“What’s really overwhelming is we are so brainwashed and confused and misinformed as to what is a truly carbohydrate restricted diet, a normal carbohydrate intake, that no one even knows how to have these conversations,” said Dr. Nasha. “You have an entire industry that trains nutritionists to maintain the industrial machine. A patient who thinks they’re eating low or normal carbohydrates is literally having three days worth of sugar by the end of breakfast.”

8th Annual SMH – San Diego, Aug. 17-20, 2023

Attendees of this year’s Symposium will have the opportunity to learn about the use of carbohydrate reduction in addressing, and even reversing, type 2 diabetes, hypertension, fatty liver, PCOS, CVD, epilepsy, TBI, Alzheimer’s, neurological pathologies, mental health conditions and much more. 

This year’s conference will also include a very special session dedicated to presentations regarding the connection between cancer and metabolic disease, and will educate practitioners and laypersons about metabolic therapies that may improve outcomes in addition to traditional treatments, and how they may make them more effective, with less side effects.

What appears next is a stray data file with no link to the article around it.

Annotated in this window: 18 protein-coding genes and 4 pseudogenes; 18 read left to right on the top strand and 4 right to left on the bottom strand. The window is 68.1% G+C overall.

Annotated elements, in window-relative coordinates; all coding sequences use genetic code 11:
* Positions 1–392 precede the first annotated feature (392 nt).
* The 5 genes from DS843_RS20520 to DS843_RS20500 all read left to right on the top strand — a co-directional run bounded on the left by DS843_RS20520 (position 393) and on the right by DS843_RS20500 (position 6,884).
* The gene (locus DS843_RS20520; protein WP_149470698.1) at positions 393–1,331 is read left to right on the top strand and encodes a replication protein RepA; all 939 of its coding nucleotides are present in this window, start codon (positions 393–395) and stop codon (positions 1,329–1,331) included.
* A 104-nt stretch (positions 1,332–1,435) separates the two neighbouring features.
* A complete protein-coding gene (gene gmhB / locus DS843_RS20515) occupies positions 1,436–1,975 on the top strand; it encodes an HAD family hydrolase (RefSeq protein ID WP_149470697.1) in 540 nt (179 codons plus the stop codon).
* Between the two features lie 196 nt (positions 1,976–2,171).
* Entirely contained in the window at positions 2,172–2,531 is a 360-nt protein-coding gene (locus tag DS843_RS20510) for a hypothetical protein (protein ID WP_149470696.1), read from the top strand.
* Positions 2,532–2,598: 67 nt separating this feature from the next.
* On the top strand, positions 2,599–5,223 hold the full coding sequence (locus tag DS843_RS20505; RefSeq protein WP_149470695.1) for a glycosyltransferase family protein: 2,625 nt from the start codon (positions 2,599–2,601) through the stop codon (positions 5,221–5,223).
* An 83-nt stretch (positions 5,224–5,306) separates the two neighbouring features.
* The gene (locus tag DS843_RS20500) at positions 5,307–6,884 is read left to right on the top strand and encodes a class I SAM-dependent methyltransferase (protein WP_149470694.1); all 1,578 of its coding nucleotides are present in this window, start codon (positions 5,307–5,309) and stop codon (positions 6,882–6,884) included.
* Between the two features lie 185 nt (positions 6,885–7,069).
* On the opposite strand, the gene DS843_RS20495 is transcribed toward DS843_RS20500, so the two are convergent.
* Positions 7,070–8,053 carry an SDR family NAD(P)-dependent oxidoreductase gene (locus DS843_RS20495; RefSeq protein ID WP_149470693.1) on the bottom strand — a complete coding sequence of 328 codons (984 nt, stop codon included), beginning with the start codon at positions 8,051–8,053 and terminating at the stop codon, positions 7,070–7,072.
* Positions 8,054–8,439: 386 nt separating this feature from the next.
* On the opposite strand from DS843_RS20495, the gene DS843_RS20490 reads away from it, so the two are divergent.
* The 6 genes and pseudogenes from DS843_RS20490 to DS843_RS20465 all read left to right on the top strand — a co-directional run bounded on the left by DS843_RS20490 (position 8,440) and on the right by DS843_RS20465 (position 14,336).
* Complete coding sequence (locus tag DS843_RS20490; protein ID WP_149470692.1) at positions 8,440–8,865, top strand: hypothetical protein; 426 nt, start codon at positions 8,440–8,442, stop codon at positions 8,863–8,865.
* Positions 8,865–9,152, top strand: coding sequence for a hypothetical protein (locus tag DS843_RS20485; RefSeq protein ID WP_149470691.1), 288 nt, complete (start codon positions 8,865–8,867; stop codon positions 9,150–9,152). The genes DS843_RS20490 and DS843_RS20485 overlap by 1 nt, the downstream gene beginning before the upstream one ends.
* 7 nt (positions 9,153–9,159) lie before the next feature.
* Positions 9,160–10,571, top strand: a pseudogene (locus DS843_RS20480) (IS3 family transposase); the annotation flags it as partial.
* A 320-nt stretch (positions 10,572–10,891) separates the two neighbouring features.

For those looking to learn more about the overwhelming evidence supporting carbohydrate reduction as a therapeutic intervention, and how to improve one’s metabolic health through lifestyle changes, the Symposium for Metabolic Health in San Diego will be held August 17-20, 2023.

Save 10% on tickets, low-carb meals, and optional CME credits with code July10  (through July 31st!)

Learn more and register here.